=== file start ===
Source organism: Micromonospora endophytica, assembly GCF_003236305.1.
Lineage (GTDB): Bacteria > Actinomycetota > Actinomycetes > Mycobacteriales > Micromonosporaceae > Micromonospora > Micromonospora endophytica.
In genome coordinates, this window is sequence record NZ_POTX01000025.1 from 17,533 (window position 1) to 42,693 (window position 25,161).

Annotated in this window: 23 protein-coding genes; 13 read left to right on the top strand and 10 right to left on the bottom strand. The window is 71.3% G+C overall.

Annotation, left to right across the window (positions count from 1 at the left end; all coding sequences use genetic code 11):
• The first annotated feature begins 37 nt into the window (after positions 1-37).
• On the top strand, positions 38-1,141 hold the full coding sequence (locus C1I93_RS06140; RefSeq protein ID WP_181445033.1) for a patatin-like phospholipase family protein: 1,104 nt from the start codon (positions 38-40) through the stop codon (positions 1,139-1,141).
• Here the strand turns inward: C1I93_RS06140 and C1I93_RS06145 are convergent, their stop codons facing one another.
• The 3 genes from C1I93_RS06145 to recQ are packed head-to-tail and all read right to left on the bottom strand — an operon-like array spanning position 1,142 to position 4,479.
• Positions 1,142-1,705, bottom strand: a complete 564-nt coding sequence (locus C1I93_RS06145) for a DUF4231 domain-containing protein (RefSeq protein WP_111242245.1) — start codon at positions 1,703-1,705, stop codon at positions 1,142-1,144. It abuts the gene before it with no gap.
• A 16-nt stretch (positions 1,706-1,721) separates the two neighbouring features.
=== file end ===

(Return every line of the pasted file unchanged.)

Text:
Source organism: Micromonospora endophytica, assembly GCF_003236305.1.
Lineage (GTDB): Bacteria > Actinomycetota > Actinomycetes > Mycobacteriales > Micromonosporaceae > Micromonospora > Micromonospora endophytica.
In genome coordinates, this window is sequence record NZ_POTX01000025.1 from 17,533 (window position 1) to 42,693 (window position 25,161).

Annotated in this window: 23 protein-coding genes; 13 read left to right on the top strand and 10 right to left on the bottom strand. The window is 71.3% G+C overall.

Annotation, left to right across the window (positions count from 1 at the left end; all coding sequences use genetic code 11):
• The first annotated feature begins 37 nt into the window (after positions 1-37).
• On the top strand, positions 38-1,141 hold the full coding sequence (locus C1I93_RS06140; RefSeq protein ID WP_181445033.1) for a patatin-like phospholipase family protein: 1,104 nt from the start codon (positions 38-40) through the stop codon (positions 1,139-1,141).
• Here the strand turns inward: C1I93_RS06140 and C1I93_RS06145 are convergent, their stop codons facing one another.
• The 3 genes from C1I93_RS06145 to recQ are packed head-to-tail and all read right to left on the bottom strand — an operon-like array spanning position 1,142 to position 4,479.
• Positions 1,142-1,705, bottom strand: a complete 564-nt coding sequence (locus C1I93_RS06145) for a DUF4231 domain-containing protein (RefSeq protein WP_111242245.1) — start codon at positions 1,703-1,705, stop codon at positions 1,142-1,144. It abuts the gene before it with no gap.
• A 16-nt stretch (positions 1,706-1,721) separates the two neighbouring features.